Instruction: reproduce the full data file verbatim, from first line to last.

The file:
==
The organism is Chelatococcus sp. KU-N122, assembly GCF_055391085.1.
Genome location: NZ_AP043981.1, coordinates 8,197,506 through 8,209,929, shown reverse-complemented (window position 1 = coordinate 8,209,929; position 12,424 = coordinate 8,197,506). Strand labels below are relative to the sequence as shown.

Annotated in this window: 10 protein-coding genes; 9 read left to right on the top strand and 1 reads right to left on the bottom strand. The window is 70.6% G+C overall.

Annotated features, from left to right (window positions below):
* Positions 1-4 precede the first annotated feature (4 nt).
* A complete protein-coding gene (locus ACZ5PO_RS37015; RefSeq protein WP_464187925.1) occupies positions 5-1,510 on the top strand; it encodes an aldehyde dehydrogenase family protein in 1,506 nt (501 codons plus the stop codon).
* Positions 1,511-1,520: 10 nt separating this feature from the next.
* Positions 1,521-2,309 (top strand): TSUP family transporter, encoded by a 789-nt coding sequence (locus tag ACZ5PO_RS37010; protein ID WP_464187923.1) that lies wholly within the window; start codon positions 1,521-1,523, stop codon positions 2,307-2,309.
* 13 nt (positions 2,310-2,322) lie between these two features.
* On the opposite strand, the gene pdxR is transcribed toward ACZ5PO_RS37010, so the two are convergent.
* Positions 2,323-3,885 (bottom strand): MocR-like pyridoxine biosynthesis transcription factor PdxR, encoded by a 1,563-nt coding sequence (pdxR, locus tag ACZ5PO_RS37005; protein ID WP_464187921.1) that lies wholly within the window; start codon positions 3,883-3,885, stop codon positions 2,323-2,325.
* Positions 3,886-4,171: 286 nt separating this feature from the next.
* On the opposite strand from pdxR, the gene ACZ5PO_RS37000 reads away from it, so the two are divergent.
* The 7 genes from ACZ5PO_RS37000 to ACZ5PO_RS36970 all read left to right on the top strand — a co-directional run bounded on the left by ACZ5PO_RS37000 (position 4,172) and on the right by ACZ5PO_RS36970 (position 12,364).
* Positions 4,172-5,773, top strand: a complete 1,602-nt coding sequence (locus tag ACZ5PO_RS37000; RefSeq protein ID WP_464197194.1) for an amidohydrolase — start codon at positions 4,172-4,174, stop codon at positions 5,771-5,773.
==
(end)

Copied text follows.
The organism is Chelatococcus sp. KU-N122, assembly GCF_055391085.1.
Genome location: NZ_AP043981.1, coordinates 8,197,506 through 8,209,929, shown reverse-complemented (window position 1 = coordinate 8,209,929; position 12,424 = coordinate 8,197,506). Strand labels below are relative to the sequence as shown.

Annotated in this window: 10 protein-coding genes; 9 read left to right on the top strand and 1 reads right to left on the bottom strand. The window is 70.6% G+C overall.

Annotated features, from left to right (window positions below):
* Positions 1-4 precede the first annotated feature (4 nt).
* A complete protein-coding gene (locus ACZ5PO_RS37015; RefSeq protein WP_464187925.1) occupies positions 5-1,510 on the top strand; it encodes an aldehyde dehydrogenase family protein in 1,506 nt (501 codons plus the stop codon).
* Positions 1,511-1,520: 10 nt separating this feature from the next.
* Positions 1,521-2,309 (top strand): TSUP family transporter, encoded by a 789-nt coding sequence (locus tag ACZ5PO_RS37010; protein ID WP_464187923.1) that lies wholly within the window; start codon positions 1,521-1,523, stop codon positions 2,307-2,309.
* 13 nt (positions 2,310-2,322) lie between these two features.
* On the opposite strand, the gene pdxR is transcribed toward ACZ5PO_RS37010, so the two are convergent.
* Positions 2,323-3,885 (bottom strand): MocR-like pyridoxine biosynthesis transcription factor PdxR, encoded by a 1,563-nt coding sequence (pdxR, locus tag ACZ5PO_RS37005; protein ID WP_464187921.1) that lies wholly within the window; start codon positions 3,883-3,885, stop codon positions 2,323-2,325.
* Positions 3,886-4,171: 286 nt separating this feature from the next.
* On the opposite strand from pdxR, the gene ACZ5PO_RS37000 reads away from it, so the two are divergent.
* The 7 genes from ACZ5PO_RS37000 to ACZ5PO_RS36970 all read left to right on the top strand — a co-directional run bounded on the left by ACZ5PO_RS37000 (position 4,172) and on the right by ACZ5PO_RS36970 (position 12,364).
* Positions 4,172-5,773, top strand: a complete 1,602-nt coding sequence (locus tag ACZ5PO_RS37000; RefSeq protein ID WP_464197194.1) for an amidohydrolase — start codon at positions 4,172-4,174, stop codon at positions 5,771-5,773.